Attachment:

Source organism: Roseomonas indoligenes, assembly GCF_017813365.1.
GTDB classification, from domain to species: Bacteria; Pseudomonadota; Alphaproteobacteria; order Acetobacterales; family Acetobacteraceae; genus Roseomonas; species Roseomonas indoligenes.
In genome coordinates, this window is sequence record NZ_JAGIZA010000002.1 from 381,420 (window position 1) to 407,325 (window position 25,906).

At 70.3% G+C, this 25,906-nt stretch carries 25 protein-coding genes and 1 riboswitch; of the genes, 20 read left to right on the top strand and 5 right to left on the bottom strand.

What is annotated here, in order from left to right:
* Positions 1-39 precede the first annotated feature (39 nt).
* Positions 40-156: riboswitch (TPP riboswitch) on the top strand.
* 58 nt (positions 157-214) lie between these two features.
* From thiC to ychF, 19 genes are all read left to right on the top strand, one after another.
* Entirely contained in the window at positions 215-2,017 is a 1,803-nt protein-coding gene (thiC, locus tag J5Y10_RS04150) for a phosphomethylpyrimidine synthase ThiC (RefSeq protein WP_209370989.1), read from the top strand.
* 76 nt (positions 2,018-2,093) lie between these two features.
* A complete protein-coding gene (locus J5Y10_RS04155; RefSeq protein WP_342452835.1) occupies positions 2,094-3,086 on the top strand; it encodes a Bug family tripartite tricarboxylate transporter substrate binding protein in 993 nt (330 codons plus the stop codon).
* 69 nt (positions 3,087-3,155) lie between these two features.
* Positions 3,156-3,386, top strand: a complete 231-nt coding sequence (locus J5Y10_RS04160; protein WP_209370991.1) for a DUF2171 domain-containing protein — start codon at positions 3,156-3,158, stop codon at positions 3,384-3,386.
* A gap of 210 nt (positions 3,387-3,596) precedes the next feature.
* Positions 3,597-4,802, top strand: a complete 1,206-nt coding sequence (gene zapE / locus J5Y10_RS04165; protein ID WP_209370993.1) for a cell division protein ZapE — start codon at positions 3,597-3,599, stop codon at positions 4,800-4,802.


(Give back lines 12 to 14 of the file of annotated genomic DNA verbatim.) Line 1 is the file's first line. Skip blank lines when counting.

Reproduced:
* A complete protein-coding gene (locus J5Y10_RS04155; RefSeq protein WP_342452835.1) occupies positions 2,094-3,086 on the top strand; it encodes a Bug family tripartite tricarboxylate transporter substrate binding protein in 993 nt (330 codons plus the stop codon).
* 69 nt (positions 3,087-3,155) lie between these two features.
* Positions 3,156-3,386, top strand: a complete 231-nt coding sequence (locus J5Y10_RS04160; protein WP_209370991.1) for a DUF2171 domain-containing protein — start codon at positions 3,156-3,158, stop codon at positions 3,384-3,386.